Whether it’s an alligator crack, a slippage crack, or anything in between, repairing a crack should be at the top of your priority list as a parking lot owner. Even small cracks can become bigger as your lot gets a lot of use. Large cracks develop into potholes.
Speaking of potholes, they’re another frequent problem across asphalt roads and parking lots. According to Harper’s Magazine data, as of 2012, the United States has 55,961,000 potholes. Given the age of that data, we’re sure you can add several thousand–if not more–potholes to that tally by now.
Edmonton, Alberta, Canada calls itself “the pothole capital” because its problem with potholes is that serious. In 2014, the city spent $4.8 million to repair potholes, says Canadian news source The Walrus. The city alone adds about 450,000 potholes to its preexisting total every year.
We talked in the intro about how risky leaving potholes intact can be, so repair must be imminent.
In a perfect world, you’d have gotten your parking lot constructed with high-quality joints. That can prevent a lot of headaches now and in the years to come. After all, the worse the quality of the joints, the fewer years you can expect out of them.
Sealing may be able to restore the strength of the joints provided they haven’t been under much strain for long. Pretending the issue doesn’t exist though can quickly degrade the quality of your parking lot. Alligator cracks might develop, allowing for structural issues that can become full-on lot failure if left unaddressed. Potholes will also appear.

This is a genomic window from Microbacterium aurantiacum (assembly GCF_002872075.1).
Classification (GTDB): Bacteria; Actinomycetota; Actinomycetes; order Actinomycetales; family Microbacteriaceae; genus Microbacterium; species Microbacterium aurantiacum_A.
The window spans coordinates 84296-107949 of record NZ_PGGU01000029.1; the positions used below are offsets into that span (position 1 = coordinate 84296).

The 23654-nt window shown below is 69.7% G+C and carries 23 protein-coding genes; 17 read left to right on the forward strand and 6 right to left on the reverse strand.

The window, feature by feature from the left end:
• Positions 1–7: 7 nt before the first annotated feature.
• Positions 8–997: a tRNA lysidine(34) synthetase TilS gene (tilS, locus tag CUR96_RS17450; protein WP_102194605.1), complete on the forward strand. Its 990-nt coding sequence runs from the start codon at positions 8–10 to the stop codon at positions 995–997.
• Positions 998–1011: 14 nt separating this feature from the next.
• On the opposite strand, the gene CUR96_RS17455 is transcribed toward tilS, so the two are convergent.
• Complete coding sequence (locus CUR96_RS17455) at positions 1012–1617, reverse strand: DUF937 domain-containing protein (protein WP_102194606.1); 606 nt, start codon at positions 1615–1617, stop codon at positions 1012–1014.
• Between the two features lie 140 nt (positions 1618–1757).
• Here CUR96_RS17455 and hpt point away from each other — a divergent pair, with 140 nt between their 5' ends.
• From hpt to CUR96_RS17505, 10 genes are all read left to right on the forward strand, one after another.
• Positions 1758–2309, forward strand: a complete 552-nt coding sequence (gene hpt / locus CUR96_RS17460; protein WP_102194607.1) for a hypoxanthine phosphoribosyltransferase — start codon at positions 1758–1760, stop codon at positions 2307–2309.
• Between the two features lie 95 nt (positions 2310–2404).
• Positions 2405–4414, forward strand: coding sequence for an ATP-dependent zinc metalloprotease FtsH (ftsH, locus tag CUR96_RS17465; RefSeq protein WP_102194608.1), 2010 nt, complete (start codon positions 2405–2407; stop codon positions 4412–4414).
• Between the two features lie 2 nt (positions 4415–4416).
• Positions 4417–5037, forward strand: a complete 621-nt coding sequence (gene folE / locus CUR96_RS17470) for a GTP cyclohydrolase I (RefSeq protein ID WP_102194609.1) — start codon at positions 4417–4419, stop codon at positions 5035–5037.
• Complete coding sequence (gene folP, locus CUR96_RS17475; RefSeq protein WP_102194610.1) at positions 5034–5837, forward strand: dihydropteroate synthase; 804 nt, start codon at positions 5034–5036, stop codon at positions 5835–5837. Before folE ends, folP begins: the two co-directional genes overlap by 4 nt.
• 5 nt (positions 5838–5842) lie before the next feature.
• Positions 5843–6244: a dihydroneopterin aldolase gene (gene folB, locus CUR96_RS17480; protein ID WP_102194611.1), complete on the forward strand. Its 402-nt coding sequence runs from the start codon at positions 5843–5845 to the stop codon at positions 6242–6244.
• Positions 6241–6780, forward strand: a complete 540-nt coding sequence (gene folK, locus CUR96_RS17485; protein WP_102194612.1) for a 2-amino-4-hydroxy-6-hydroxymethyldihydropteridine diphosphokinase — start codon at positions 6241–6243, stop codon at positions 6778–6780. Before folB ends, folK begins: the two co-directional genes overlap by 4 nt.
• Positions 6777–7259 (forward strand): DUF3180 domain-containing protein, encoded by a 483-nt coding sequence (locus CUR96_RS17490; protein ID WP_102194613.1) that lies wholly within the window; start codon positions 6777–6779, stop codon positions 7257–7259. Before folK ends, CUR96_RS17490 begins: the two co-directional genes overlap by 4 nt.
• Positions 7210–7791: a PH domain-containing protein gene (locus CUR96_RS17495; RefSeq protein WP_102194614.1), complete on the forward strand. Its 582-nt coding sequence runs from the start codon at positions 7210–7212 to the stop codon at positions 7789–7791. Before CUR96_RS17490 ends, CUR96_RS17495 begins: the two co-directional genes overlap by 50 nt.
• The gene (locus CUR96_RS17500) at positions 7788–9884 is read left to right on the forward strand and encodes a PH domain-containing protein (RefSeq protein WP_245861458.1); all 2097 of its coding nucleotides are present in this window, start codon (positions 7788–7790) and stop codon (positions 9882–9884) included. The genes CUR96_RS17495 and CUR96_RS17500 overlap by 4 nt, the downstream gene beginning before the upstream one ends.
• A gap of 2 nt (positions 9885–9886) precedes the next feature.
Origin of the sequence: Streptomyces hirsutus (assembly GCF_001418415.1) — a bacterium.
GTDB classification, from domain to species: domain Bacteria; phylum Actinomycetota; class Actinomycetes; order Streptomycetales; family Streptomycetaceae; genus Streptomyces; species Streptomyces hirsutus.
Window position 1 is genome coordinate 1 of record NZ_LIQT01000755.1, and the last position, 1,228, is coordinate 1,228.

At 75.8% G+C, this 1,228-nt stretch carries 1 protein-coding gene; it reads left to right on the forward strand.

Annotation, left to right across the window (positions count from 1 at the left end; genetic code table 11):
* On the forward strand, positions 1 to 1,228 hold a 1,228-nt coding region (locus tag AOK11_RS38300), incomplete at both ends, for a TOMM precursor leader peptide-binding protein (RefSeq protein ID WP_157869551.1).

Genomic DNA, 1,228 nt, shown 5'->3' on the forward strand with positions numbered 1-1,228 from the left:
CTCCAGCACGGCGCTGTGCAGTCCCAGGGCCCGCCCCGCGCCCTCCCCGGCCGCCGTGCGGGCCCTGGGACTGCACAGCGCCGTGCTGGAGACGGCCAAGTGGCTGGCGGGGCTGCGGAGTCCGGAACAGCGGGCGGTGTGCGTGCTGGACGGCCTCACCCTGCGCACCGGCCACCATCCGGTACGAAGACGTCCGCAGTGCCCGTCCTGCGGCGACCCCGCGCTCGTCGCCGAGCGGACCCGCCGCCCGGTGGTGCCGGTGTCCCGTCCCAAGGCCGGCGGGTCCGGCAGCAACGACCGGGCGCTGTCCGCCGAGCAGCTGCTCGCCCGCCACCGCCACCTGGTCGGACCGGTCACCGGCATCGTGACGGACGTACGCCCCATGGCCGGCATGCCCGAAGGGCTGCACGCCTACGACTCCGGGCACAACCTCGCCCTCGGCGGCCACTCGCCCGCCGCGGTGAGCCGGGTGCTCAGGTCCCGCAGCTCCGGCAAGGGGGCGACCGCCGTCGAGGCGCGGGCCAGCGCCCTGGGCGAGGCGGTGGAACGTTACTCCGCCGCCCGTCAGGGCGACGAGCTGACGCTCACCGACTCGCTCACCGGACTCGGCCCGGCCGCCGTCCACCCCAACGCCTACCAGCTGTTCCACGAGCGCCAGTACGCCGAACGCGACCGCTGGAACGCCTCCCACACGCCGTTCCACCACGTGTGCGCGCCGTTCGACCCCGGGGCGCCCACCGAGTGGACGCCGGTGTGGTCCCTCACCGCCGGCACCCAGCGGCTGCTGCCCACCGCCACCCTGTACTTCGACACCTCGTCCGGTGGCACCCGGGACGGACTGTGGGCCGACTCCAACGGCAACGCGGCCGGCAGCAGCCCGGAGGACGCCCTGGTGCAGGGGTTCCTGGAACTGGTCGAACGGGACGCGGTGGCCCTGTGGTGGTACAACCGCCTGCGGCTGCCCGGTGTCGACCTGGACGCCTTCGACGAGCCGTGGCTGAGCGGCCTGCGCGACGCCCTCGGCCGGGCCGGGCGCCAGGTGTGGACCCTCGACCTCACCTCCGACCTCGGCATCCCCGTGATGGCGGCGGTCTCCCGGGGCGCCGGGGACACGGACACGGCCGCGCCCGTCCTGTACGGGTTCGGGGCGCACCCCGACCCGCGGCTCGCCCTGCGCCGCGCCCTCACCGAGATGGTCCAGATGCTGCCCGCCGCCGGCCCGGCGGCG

Given that so many asphalt problems that impact your parking lot’s structural integrity are related to moisture and other sources of water, having any drainage at all is better than none. Drainage vents or pipes give the water somewhere to travel so it doesn’t linger on the asphalt.
How Much Does It Cost to Repair Your Parking Lot?
Now that you know the duties that lay ahead of you, it’s time to start budgeting for parking lot repairs. To help you do that, you need to know the costs of each job.
According to ProMatcher, a resource for connecting with professionals, sealing asphalt costs an average of $0.22 a square foot for commercial parking lots. On the lower end, you might pay $0.14 per square foot and, on the high end, up to $0.29 per square foot depending on the sealant you choose.
Paving asphalt is $2.81 a square foot on average. The job may be less expensive at $2.24, or it could be costlier, up to $3.37 per square foot.
Paving an asphalt parking lot if you’re adding a two-inch overlay is an average of $1.60 a square foot. Costs may be between $1.40 and $1.70 per square foot depending on the breadth of work, notes ProMatcher.
Here are some maintenance costs to get you started. To sweep and clean your parking lot, expect the job to cost:
- $73.75 if you have a 200-space parking lot